Simply charming, a must-read for anyone who has forgotten the power of Alcott’s storytelling. Harmless morality tales inside that teach without being overly preachy, resolve to be good, etc. etc. The unnamed Mrs. March, mother to the four sisters, reveals her own struggle to be good when Jo comes to her for advice for overcoming her temper: “I am angry nearly every day of my life, Jo; but I have learned not to show it; and I still hope to learn not to feel it, though it may take me another forty years to do so.” The unnamed Mr. March is conveniently away from home fighting for the Yanks in the Civil War, but he does make an appearance later in the book after being nursed back to health.
Jo is the star, the independent whirligig of energy who channels her creativity into stories that she sells to make money for the family (and later hones to art after abandoning the cheap thrilling trash that she was paid to write). Amy is the visual artist, sketching and sculpting, lucking out into a European tour with her aunt after Jo rashly said she doesn’t enjoy taking favors from people. Meg is the oldest, settling into a family of her own way too soon for Jo’s liking. Beth is in the middle, the musician who dies early after being weakened by scarlet fever that she never truly recovers from. Jo discovers Laurie, her next door neighbor, is a capital chap, and they horse around for years until it seems likely that Laurie has fallen in love with her. Jo takes a governess job in NYC in order to create distance and possibly get Laurie to love Beth. In the end, Laurie and Amy start their own family, Jo marries her German friend, the professor.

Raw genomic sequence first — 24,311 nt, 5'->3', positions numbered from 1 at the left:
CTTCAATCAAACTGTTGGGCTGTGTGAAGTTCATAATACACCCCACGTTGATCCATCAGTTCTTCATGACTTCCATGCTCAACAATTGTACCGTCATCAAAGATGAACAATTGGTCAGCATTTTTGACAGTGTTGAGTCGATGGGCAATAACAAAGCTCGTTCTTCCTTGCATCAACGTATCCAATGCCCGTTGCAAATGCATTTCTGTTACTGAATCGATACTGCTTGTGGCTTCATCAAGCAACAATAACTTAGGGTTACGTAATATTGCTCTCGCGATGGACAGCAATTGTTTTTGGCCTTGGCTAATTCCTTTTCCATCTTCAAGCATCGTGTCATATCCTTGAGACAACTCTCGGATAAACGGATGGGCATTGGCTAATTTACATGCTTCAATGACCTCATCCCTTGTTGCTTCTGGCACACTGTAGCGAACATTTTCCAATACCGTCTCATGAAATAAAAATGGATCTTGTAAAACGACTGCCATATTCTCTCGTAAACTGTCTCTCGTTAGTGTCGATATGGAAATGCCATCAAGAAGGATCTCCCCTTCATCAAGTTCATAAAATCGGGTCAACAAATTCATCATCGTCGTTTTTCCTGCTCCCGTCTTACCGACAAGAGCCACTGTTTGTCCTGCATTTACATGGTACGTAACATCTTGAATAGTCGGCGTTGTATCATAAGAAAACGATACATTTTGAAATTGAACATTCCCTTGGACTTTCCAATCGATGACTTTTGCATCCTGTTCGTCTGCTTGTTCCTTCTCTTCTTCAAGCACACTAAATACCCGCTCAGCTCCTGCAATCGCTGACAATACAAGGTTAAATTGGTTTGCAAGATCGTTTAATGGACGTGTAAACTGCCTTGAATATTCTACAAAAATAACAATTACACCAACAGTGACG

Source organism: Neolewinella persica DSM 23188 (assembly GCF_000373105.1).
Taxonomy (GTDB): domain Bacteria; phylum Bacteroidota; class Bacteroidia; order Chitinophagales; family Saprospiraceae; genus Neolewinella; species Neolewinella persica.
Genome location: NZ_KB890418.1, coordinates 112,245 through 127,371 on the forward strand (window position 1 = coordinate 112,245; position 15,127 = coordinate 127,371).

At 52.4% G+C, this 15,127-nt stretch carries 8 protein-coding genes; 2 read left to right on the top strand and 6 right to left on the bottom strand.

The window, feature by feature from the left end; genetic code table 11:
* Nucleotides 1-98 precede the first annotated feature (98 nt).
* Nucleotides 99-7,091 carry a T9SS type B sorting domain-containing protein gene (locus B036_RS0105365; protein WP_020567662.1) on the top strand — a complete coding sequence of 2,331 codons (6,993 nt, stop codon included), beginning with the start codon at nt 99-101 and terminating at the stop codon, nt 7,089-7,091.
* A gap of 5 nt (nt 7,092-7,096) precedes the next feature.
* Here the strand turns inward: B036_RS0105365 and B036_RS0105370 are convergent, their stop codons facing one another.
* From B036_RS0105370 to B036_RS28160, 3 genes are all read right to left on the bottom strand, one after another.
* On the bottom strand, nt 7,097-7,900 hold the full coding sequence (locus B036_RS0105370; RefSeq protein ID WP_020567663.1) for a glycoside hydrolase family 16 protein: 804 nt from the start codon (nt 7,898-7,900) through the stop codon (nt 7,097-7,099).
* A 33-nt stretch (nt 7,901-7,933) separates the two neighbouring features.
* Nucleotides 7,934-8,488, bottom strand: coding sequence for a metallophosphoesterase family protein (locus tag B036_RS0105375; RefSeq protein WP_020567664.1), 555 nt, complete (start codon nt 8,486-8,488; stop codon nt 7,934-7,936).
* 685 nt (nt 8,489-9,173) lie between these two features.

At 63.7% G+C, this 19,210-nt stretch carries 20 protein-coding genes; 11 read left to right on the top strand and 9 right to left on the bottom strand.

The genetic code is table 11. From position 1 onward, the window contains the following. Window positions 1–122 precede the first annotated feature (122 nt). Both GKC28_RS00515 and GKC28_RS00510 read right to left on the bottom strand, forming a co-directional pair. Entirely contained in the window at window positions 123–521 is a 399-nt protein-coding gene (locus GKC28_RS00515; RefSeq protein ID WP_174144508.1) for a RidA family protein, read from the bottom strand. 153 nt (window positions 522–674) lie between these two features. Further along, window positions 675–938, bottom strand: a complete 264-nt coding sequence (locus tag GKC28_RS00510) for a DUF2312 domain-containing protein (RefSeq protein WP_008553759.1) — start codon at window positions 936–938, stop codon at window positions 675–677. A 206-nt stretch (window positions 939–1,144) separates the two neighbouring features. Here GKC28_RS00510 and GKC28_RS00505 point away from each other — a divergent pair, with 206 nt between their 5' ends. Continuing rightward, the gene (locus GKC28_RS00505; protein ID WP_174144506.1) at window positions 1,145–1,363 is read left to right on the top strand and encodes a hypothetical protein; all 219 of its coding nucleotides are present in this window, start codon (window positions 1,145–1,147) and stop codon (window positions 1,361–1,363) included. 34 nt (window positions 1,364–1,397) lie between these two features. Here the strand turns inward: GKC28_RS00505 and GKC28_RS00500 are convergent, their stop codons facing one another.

Alcott was pressured into marrying Jo off, and did not want to. (From her journal in November 1868: “I won’t marry Jo to Laurie to please any one.”) She churned this off in ten weeks, ending part one with a plea, “So grouped the curtain falls upon Meg, Jo, Beth and Amy. Whether it rises again depends upon the reception given to the first act of the domestic drama, called ‘LITTLE WOMEN’.”
Parts of the book seem to spill directly from Alcott’s soul: “Then she tried a child’s story, which she could easily have disposed of if she had not been mercenary enough to demand filthy lucre for it.”
Despite Alcott’s loathing of marriage, her book isn’t quite the underground feminist novel that it could have been. While Jo cavorts around with the freedom of a boy, when it comes to describing Meg’s twins, Demi and Daisy, Alcott caves into the cultural baggage of the sexes by making Demi (the boy) precocious, adventurous, inquisitive, and educated while Daisy (the girl) learns to stitch and “made a galley-slave of herself and adored her brother.” Puke.
The version I read (Modern Library, pub’d 2000) had terrible notes compiled by Random House, and they truly were random. On one page, they’d explain a character name, but make no reference to who Madam de Stael was. But then they’d insert a footnote to explain something that was entirely clear by context, that Killarney was in Ireland. I did pick up that there was an earlier Speed the Plough play (Thomas Morton) by references to the frequently mentioned Mrs. Grundy. (I recently saw the Mamet play Speed the Plow and am getting a copy of Morton’s to compare/contrast)